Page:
IATA also raised competitive concerns and concerns over costs of operating in the country, saying Thailand was “behind many of its tourism competitors—including Japan, Singapore, Hong Kong, the Mainland of China, Malaysia and South Korea,” and pointed to more competitive conditions at Gulf hubs.
The Bangkok Post also reported on warnings this week that Thailand must be alert to competition in ASEAN. Labour shortages and “language skills of Thai staff” are detrimental to Thailand’s tourism industry, the Bangkok Post writes.
Thailand expects 32 million foreign tourists this year.
Domestic tourism will exceed 140 million trips.
An estimated 120-130 million tourists are expected at Thailand’s six international airports.
“In the face of intense competition, Thailand’s aviation competitiveness is being chipped away with various new or increased taxes and charges. It is in Thailand’s long-term self-interest to review and abandon proposals that increase the cost of transportation. That includes taxes or charges,” said Tyler.
Low cost carriers account for 54% of the short-haul market in Southeast Asia.
Thai Low-Cost Carrier Nok Air faces labor issues this week after 10 of its pilots walked off on the job prompting the cancellation of nine flights on Sunday, the Bangkok Post reported.
The walk out was directly related to the airline’s attempt to impose more stringent aviation management standards and audits, in line with the standards of the European Aviation Safety Agency (EASA). These more stringent safety audits are required to protect Nok Air’s existing code-share agreements.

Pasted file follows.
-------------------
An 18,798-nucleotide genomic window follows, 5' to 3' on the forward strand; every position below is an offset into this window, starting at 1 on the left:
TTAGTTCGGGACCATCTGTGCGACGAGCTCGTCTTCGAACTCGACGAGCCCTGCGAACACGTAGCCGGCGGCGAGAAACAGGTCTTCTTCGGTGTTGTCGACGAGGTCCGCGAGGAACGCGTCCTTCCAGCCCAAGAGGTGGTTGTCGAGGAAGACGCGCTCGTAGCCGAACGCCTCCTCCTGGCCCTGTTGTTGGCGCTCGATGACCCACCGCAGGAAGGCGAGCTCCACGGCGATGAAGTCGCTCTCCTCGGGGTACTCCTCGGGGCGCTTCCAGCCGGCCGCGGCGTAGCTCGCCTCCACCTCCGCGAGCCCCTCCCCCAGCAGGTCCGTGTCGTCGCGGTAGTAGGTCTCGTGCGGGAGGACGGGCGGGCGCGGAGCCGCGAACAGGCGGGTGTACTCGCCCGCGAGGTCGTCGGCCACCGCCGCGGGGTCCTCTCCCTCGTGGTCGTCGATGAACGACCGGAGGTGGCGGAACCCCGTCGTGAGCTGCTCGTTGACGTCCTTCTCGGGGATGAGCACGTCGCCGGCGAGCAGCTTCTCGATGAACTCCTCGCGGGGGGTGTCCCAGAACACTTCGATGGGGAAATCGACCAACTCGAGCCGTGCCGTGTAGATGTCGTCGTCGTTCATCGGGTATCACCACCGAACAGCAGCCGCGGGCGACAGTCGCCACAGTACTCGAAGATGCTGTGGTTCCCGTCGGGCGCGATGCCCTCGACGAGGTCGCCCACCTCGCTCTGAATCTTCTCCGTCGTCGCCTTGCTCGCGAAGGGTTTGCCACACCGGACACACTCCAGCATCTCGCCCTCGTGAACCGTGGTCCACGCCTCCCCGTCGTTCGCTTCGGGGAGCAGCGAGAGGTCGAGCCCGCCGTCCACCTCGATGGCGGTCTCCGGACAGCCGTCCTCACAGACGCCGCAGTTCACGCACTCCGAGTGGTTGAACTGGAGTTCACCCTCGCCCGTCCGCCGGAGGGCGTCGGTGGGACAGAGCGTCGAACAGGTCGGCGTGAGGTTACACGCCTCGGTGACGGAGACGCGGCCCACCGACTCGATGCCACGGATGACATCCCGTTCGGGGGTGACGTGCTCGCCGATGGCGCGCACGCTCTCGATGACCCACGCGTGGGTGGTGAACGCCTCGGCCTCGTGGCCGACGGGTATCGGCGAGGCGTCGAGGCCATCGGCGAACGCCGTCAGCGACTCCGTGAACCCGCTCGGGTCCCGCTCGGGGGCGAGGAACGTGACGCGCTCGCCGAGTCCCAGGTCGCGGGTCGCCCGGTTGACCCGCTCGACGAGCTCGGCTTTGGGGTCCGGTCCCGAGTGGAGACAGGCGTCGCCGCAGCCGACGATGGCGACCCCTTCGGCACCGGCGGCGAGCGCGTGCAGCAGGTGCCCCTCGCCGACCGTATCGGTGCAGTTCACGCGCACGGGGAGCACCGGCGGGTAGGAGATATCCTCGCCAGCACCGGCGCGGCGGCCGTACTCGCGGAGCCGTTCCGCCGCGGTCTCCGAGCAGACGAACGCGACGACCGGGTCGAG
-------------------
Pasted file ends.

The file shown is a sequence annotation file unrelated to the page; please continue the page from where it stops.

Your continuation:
On the 16th of February, the Thai government notified Nok Air that it stands to lose its operating license if its issues with pilots detrimentally affect passengers, the Bangkok Post reports.
The Thai cabinet ordered the country’s Transport Ministry to meet with Nok Air CEO Patee Sarasin to issue a formal warning of revoking Nok Air’s license if any further flight cancellations occur.
Deputy Prime Minister Prawit Wongsuwon said Nok Air’s CEO arrived late at Don Mueang airport after the pilot strike, though airline staff an officials are expected “to be on hand to help passengers and take swift responses,” the Bangkok Post reports.
Featured Images Source: Bangkok Suvarnabhumi International Airport